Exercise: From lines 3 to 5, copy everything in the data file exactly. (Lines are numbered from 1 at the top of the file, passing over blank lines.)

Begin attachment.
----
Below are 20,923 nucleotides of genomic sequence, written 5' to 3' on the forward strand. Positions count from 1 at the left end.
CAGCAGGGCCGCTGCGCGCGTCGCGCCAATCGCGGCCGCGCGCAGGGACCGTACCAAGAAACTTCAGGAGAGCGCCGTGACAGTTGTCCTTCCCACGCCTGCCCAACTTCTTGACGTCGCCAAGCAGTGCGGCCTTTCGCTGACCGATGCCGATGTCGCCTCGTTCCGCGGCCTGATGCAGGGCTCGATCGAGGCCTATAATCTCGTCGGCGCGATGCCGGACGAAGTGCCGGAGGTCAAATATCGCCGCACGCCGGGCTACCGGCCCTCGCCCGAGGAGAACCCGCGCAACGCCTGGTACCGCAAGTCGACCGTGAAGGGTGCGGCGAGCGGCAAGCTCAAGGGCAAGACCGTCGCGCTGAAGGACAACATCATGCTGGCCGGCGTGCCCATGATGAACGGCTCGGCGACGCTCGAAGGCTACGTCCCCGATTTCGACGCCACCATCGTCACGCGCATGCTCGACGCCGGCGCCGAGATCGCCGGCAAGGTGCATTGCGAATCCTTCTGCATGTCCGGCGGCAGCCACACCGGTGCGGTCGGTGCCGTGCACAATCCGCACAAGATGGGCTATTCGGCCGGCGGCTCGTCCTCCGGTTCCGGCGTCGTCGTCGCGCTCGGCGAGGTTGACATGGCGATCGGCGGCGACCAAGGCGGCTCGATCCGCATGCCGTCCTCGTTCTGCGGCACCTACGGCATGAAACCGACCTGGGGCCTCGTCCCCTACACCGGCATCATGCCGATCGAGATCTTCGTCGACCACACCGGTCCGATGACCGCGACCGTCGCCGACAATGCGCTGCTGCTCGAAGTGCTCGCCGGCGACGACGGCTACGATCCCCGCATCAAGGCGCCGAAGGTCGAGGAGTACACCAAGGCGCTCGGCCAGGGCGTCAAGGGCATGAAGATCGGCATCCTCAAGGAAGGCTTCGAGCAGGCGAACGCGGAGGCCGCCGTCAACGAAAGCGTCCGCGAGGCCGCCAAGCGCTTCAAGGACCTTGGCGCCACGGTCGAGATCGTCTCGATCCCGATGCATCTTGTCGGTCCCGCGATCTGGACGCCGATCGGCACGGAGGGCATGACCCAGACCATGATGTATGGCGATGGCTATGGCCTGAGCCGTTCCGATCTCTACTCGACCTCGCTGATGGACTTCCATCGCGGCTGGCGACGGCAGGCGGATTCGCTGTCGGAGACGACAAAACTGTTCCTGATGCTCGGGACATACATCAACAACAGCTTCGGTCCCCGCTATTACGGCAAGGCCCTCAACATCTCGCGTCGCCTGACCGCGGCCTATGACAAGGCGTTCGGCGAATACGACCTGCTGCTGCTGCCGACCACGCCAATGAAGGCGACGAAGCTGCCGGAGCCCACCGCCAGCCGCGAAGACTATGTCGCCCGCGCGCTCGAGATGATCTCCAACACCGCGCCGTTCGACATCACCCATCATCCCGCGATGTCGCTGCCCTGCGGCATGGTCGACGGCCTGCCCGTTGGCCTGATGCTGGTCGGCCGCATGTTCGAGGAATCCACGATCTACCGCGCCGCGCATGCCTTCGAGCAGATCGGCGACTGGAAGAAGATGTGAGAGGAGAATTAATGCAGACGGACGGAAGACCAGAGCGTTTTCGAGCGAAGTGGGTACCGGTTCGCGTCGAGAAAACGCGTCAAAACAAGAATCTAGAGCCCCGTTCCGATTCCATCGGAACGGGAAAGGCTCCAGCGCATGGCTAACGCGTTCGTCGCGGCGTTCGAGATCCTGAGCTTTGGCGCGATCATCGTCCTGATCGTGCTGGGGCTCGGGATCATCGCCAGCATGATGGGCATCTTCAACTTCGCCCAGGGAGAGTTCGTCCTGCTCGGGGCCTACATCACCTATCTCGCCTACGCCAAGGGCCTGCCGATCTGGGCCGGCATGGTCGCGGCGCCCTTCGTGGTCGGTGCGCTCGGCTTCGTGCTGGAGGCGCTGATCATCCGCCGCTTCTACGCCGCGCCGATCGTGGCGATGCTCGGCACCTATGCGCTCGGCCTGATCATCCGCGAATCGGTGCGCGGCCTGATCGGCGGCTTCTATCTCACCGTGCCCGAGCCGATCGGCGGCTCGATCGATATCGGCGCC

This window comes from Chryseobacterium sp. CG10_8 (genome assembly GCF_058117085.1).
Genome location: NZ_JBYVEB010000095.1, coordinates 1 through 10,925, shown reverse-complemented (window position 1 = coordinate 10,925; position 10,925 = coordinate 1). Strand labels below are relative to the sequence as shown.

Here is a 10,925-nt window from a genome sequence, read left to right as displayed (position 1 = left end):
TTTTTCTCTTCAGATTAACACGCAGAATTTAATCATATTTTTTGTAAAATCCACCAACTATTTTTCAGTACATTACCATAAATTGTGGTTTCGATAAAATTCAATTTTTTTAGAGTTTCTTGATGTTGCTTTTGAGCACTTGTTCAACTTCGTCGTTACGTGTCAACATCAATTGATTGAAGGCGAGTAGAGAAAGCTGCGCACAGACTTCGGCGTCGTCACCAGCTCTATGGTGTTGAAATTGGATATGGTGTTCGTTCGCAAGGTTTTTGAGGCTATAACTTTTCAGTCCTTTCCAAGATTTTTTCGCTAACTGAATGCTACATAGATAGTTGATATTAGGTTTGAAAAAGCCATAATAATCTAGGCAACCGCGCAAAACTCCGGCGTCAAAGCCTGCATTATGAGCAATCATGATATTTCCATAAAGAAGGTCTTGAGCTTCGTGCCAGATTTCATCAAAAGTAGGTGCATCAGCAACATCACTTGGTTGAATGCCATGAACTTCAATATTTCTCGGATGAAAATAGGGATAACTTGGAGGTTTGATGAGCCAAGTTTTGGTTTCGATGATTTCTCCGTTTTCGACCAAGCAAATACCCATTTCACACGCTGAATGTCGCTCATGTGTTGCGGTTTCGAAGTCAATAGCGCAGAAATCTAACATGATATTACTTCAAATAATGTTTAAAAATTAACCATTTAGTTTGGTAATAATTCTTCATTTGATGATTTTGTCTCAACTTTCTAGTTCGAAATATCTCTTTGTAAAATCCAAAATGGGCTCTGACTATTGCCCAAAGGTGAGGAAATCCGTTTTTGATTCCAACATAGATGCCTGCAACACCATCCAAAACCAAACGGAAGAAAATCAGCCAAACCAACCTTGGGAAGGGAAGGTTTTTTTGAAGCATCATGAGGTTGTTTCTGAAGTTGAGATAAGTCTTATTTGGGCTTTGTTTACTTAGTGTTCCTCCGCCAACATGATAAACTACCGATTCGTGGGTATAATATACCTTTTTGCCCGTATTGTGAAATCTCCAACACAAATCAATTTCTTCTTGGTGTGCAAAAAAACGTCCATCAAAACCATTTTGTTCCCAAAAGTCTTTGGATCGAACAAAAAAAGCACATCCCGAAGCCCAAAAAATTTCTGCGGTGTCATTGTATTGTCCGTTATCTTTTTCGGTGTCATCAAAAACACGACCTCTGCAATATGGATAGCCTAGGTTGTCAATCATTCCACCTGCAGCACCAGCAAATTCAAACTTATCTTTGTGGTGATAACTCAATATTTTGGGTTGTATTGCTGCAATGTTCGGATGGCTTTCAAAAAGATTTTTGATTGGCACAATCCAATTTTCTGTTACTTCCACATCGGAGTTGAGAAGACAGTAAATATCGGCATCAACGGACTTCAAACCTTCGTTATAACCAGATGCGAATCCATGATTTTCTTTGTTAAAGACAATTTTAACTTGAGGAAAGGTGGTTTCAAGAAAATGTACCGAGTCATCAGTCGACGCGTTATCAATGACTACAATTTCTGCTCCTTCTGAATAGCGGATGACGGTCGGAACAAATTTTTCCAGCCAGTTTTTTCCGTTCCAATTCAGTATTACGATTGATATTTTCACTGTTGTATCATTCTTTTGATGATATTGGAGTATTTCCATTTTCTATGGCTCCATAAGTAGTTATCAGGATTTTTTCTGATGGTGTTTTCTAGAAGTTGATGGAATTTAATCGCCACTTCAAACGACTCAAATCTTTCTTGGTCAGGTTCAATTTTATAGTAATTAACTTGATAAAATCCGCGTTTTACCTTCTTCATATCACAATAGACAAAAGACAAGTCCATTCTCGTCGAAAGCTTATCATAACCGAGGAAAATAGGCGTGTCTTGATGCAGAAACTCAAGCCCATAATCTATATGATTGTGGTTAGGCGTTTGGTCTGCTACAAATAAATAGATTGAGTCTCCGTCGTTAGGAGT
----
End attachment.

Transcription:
This window comes from Chryseobacterium sp. CG10_8 (genome assembly GCF_058117085.1).
Genome location: NZ_JBYVEB010000095.1, coordinates 1 through 10,925, shown reverse-complemented (window position 1 = coordinate 10,925; position 10,925 = coordinate 1). Strand labels below are relative to the sequence as shown.

Here is a 10,925-nt window from a genome sequence, read left to right as displayed (position 1 = left end):